The Armchair by Myra Morris

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Here from this cozy armchair by the fire
Each thing seems rare, and warm, and beautiful!
I can believe the crowded world all good;
Can think of happy people and the flowers,
Slender and sweet, from rich old garden-beds;
Of pictures and the smell of fresh-brewed tea
swimming in hollowed Wedgwood, and the sound
Of clicking spoons in saucers; and the drip
Of glowing ashes falling silverly.
Here God is very real, benignant, good,
A placid presence hovering around
The teacups with a large contended smile!

But I -- but I am sick to death of washed
Hypocrisies! This is not all, I know!
This is not all -- the shameful armchair lies!
I know that there are things unspeakable --
Dark, stinking streets with slimy gutters where
The children feed on filth, pale-eyed and wan;
And tottering houses where the drunken man,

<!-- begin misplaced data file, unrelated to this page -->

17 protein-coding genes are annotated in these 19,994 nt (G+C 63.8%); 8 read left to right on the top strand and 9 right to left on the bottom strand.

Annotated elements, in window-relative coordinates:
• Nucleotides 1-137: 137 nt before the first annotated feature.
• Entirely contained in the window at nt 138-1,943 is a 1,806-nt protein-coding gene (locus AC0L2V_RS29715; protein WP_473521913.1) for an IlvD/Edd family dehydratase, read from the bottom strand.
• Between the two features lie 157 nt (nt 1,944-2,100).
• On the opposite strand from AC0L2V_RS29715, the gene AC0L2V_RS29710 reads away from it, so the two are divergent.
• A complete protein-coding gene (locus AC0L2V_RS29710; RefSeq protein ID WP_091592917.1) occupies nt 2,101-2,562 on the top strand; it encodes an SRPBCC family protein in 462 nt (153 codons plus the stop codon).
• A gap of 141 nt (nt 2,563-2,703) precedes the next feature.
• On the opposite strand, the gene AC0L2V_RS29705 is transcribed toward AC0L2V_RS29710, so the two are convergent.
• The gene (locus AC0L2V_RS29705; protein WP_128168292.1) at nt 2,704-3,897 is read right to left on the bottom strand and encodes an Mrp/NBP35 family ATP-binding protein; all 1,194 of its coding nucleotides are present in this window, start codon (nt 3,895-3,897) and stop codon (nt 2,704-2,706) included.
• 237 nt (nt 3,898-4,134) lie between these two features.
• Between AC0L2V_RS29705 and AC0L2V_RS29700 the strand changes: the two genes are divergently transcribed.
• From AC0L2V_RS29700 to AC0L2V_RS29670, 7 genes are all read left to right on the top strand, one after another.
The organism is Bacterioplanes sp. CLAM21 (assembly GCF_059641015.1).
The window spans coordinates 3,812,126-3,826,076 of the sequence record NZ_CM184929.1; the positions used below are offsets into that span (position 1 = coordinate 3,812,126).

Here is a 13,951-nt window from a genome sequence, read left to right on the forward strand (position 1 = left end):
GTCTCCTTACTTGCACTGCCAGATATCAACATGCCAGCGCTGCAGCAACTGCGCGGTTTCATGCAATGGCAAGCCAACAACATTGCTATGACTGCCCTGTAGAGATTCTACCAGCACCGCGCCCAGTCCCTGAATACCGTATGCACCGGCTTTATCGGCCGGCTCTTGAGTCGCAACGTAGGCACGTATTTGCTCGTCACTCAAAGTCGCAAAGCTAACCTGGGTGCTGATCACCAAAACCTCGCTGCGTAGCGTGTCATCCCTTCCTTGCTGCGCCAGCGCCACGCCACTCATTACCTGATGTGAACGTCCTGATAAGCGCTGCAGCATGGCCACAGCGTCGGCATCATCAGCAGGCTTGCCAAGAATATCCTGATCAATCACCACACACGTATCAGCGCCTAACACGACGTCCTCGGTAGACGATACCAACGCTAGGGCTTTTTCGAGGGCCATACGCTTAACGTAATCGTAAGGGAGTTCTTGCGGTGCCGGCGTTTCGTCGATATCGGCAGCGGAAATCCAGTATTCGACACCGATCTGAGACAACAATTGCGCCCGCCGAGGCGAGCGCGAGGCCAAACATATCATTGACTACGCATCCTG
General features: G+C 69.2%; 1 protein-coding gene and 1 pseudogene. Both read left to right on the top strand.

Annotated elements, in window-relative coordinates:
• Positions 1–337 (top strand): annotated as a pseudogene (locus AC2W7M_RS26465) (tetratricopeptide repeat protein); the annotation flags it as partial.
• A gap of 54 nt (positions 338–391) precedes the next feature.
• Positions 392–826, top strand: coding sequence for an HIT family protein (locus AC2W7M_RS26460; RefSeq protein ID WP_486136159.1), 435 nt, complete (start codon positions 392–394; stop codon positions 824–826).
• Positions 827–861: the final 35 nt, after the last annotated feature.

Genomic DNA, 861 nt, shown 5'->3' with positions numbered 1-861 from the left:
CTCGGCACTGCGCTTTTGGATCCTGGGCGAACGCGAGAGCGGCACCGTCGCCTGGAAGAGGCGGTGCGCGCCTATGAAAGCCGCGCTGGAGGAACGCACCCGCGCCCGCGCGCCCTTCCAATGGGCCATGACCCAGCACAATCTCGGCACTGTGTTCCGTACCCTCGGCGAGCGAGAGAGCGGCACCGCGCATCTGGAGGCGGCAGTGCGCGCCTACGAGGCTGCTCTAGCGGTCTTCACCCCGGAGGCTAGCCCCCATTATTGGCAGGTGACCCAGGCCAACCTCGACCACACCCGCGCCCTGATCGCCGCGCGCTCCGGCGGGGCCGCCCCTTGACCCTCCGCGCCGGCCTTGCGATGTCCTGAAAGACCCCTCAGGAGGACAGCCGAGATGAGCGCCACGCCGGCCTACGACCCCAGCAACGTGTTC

Lustful and loud, kicks at his cowering wife;
And there are girls with weary feet who climb
Innumerable stairs -- pale girls who bend 
Above long tables in a whir of wheels,
And pack unending tins day after day,
Day after day, where nothing ever comes;
And crowded wards of hospitals marked out
In beds -- white beds with faces o'er the sheets
Ravaged and torn beneath the lash of pain,
Frightful and hungry and malevolent!

And yet this cursed chair all softly sprung
Would have me think that it was otherwise! 

First published in The Bulletin, 24 May 1923, and later in the same magazine on 3 July 1929.

Author reference sites: AustlitAustralian Dictionary of Biography

See also.

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This page contains a single entry by Perry Middlemiss published on May 24, 2014 12:15 PM.

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